The mechanisms that link herding regions to cultures of honor have never been empirically tested. The objective of the present article is to show the important role that issues of status play in linking herding regions to cultures of honor using the theory of low-status compensation (P. J. Henry, 2008b) as a framework. Four studies are presented. Study 1 replicates the finding that counties in the American South conducive to herding have higher murder rates than do counties conducive to farming but shows those differences are mediated by indicators of status disparities in a county. Study 2 replicates the findings of Study 1 with an international sample of 92 countries. Study 3 tests the theoretical idea that people who are low in socioeconomic status face stigma in society and show self-defensive strategies generally. Finally, Study 4 provides experimental evidence that low-status tendencies toward aggressing in the face of insults may be due to strategies to protect their sense of social worth. The results are contextualized within the theory of low-status compensation as a theory for understanding the role status plays in predicting some forms of violence.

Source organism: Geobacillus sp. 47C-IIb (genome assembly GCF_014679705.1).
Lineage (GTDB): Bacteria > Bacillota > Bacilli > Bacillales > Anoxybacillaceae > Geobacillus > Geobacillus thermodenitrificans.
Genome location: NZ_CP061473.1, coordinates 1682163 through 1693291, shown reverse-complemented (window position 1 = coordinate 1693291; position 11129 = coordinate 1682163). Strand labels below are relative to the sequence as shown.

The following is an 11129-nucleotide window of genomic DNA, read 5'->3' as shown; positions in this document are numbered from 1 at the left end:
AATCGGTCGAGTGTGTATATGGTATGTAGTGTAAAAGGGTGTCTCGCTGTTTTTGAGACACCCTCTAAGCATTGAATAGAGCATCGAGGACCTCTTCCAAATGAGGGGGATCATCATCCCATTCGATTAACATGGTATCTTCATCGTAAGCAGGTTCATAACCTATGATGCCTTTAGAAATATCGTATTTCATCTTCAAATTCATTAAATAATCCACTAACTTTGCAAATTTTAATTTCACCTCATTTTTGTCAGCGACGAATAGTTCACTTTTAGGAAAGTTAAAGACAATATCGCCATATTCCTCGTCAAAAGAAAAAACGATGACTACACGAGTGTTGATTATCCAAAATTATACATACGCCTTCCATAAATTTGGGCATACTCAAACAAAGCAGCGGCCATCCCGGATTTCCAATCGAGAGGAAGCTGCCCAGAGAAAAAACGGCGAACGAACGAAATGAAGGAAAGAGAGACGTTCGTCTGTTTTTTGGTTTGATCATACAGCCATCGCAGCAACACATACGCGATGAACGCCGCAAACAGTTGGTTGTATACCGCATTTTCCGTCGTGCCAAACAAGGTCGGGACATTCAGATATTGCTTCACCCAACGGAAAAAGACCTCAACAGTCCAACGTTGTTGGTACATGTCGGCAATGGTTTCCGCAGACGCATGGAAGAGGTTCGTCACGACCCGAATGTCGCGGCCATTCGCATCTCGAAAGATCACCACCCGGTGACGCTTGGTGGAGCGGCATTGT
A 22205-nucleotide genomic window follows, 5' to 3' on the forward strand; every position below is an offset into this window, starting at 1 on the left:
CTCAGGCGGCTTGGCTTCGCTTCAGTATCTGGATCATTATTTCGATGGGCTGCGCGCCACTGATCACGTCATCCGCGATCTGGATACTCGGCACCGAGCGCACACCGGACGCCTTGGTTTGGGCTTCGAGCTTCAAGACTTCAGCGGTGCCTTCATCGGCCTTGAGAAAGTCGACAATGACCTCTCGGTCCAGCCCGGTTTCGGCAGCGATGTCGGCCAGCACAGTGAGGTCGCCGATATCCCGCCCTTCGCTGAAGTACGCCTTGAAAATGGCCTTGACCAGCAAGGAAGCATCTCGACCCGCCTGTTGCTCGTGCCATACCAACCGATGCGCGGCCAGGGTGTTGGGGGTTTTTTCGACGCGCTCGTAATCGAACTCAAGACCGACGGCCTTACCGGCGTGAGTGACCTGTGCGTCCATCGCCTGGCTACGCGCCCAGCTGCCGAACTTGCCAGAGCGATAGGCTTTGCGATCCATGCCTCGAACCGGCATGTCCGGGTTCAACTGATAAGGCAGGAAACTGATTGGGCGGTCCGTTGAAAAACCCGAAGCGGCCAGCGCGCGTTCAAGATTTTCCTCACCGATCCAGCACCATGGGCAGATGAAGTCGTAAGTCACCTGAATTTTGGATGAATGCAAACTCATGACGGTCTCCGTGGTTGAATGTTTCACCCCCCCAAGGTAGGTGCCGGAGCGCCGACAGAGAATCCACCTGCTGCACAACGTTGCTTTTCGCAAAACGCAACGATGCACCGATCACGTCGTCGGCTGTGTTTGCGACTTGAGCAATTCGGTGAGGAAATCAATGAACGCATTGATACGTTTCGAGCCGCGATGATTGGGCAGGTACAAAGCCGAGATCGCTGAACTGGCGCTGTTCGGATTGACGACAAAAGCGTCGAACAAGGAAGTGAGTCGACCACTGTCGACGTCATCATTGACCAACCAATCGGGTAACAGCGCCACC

- culture of honor
- low-status compensation
ASJC Scopus subject areas
- Social Psychology
- Sociology and Political Science